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August 28th, 2008 12:25 PM
There’s a movement underway to lessen the impact that homes have on the environment, and both new and existing homeowners alike are doing their part by taking simple steps in the right direction.
If you’re not sure how to join in, here are six ways to make your own home a little greener right now:

Switch to CFLs Go through your home and find all of the light bulbs that you picked up at the grocery store and replace them with compact fluorescent light bulbs (CFLs), which not only last longer, but also reduce the amount of greenhouse gas emissions coming out of your home and into the environment. A CFL bulb uses 75 percent less energy than a standard incandescent bulb, generates 450 fewer pounds of greenhouse gases from power plants and lasts 10 times longer than its incandescent cousin.
Learn more about CFL usage online at: http://www. energystar. gov/index. cfm?c=cfls. pr_cfls

Use ENERGY STAR® When it comes time to replace or upgrade that refrigerator or washer, select only ENERGY STAR® qualified products, which cost 10 to 30 percent less in operating costs to run. Using energy efficient products and practices, the ENERGY STAR® program saved enough energy last year to avoid greenhouse gas emissions equivalent to those from 25 million cars — all while saving $14 billion on utility bills. More than 50 types of products can earn the ENERGY STAR®, including appliances, lighting, home electronics and home office equipment.
Find out which appliances qualify at www. energystar. gov.
Avoid VOC-Based Paints Volatile Organic Compounds or “VOCs” have been a key component of the composition of oil-based paint, and can also be found in traditional latex based paints. Exposure to VOC's in paint can trigger asthma attacks, eye irritation and respiratory problems, nausea and dizziness, among other symptoms. Prolonged exposure has been linked to kidney and liver disease and even cancer. The good news is that alternatives are available, and are endorsed by the “Green Seal®” certification (based on VOC content, the absence of chemicals, durability and performance among other criteria). These alternatives include low-odor or low-VOC paint, zero-VOC paint and non-toxic or natural paint.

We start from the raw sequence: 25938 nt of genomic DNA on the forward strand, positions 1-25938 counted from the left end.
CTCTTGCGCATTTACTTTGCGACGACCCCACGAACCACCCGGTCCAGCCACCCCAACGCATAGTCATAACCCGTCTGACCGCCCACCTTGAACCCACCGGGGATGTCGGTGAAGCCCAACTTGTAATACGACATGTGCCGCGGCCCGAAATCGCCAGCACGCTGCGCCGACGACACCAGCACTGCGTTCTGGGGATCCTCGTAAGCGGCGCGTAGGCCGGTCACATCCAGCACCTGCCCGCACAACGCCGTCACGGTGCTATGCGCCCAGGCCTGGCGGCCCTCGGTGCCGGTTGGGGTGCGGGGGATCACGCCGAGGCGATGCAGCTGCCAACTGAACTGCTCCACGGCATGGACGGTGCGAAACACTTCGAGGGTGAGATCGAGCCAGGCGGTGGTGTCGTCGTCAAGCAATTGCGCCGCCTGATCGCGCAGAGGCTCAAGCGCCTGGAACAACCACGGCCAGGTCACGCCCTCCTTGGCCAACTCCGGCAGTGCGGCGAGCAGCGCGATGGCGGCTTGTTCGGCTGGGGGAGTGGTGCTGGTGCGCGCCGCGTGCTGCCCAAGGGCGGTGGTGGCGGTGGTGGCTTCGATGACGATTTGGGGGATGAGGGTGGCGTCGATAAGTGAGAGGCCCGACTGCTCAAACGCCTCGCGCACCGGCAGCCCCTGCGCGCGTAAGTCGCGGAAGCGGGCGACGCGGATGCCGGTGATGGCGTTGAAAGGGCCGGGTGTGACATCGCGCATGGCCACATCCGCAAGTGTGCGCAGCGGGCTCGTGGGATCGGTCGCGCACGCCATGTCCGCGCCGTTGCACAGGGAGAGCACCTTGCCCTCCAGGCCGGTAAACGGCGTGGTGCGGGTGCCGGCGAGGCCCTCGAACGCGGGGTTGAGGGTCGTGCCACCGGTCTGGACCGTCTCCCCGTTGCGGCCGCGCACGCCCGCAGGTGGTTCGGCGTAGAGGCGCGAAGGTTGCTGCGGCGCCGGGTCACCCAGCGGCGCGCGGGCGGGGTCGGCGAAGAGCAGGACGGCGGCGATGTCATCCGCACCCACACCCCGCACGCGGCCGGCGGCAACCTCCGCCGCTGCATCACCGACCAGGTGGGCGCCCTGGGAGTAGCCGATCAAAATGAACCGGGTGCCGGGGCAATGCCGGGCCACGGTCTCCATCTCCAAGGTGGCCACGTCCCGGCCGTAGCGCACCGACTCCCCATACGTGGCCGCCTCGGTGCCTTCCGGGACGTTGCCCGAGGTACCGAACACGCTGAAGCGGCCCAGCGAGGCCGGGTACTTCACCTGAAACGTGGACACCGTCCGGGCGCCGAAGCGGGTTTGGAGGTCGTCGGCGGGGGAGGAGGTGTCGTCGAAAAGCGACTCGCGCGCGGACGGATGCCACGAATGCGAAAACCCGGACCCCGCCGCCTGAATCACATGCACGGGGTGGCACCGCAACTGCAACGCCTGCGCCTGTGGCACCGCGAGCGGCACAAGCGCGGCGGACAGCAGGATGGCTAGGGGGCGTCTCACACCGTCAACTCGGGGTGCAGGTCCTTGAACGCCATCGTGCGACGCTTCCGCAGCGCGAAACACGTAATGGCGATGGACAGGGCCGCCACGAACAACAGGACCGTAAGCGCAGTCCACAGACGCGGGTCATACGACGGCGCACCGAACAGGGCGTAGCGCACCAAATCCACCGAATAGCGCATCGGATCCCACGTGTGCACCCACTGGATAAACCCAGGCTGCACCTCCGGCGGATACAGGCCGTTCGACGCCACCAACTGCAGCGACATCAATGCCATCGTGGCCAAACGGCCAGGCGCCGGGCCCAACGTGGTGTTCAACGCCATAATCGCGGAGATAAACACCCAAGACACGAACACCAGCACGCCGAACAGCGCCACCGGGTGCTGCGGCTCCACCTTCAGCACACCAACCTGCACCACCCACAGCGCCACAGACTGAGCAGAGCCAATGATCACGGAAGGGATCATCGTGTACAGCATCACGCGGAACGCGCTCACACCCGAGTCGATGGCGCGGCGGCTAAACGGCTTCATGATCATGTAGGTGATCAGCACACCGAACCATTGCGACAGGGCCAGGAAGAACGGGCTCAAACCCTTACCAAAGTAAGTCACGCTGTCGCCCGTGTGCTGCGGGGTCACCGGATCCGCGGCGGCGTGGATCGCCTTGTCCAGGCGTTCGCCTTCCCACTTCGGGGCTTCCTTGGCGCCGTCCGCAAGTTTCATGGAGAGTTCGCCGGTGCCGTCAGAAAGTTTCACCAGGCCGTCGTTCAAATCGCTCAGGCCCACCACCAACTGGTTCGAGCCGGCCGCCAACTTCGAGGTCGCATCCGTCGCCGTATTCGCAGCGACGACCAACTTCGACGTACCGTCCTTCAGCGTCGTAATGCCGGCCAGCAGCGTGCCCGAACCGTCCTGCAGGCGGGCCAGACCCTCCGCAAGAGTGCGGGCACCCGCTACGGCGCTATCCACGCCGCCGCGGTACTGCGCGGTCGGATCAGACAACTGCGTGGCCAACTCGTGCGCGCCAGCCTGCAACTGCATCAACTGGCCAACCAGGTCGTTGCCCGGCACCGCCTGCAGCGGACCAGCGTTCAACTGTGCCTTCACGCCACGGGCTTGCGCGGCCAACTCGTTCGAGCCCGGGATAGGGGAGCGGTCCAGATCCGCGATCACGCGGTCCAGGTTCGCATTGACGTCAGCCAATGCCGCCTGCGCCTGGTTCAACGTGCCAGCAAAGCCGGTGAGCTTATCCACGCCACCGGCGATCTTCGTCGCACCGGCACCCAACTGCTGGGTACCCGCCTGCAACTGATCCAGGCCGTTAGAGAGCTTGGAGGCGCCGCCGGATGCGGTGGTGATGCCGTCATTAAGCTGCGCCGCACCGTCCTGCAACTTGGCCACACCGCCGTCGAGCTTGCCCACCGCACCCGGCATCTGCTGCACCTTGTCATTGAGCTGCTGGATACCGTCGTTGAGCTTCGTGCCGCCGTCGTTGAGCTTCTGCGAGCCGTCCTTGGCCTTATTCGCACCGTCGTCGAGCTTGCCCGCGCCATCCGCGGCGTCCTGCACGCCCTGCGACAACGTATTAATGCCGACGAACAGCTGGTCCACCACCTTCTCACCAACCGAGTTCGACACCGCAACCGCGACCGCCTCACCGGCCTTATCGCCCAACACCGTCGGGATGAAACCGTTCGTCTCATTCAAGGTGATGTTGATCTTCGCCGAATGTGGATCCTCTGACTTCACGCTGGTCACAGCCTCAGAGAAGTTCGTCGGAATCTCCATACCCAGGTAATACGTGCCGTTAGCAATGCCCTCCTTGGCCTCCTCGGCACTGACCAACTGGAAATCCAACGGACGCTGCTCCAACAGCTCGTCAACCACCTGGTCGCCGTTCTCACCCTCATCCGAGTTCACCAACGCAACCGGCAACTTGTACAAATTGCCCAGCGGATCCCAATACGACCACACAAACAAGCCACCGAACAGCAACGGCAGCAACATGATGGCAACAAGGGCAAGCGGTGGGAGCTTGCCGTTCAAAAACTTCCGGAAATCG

Find out more about your healthier options at: http://eartheasy. com/live_nontoxic_paints. htm

Harvest Rainwater Did you know that every inch of rain translates into nearly 600 gallons of water for every 1,000 square feet of roof? Environmentally-conscious homeowners are tapping this natural resource and reducing reliance on other water sources by using rainwater harvesting systems that are installed on a home’s roof, which serves as the catchment area. Gutters act as the conveyance system, while cisterns hold the water and are complemented by a pump-based delivery system and a filter- and/or purifier-based treatment setup. Such systems can be added to existing roofs, or installed on new homes, and used to minimize the 100 to 250 gallons of water that the typical American pulls from their municipal systems or private wells.
Check out the Rainwater Harvesting Community for more information: http://www. harvesth2o. com/ Be Water Efficient Kitchens, bathrooms and laundry rooms are all hotbeds for excessive water usage. Cut the waste by installing low-flow showerheads and faucet aerators, both of which help save resources without sacrificing water pressure. Use front-end loading washing machines, which not only save water but also treat your clothing better because they lack a middle “spinner” that thrashes the garments around. Finally, consider installing dual-flush commodes, which use a variable amount of water, depending on how much is needed. See the U.S.
Environmental Protection Agency’s Web site for more information on water efficiency: http://epa. gov/watersense/ Tune up Your Home Lessen your home’s impact on the environment by tuning it up in a few key areas: the HVAC system, windows and doors, and insulation. A professional HVAC checkup costs about $100 and can save you 5 to 10 percent on heating and cooling bills, while also cutting down on the carbon dioxide emissions coming out of your home. Don’t forget to clean or replace your filters monthly. Upgrade your windows and doors with energy-efficient models, improve their efficiency by replacing old weatherstripping, and make sure your home’s walls and attic are well insulated. If they are not, enlist a contractor who will use a “blown-in” insulation technique to fill in any voids that may be causing hot or cool air to escape.
The California Energy Center provides more great ideas for homeowners at www. consumerenergycenter. org.

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Posted by Bryon O'Reilly on August 28th, 2008 12:25 PMLeave a Comment

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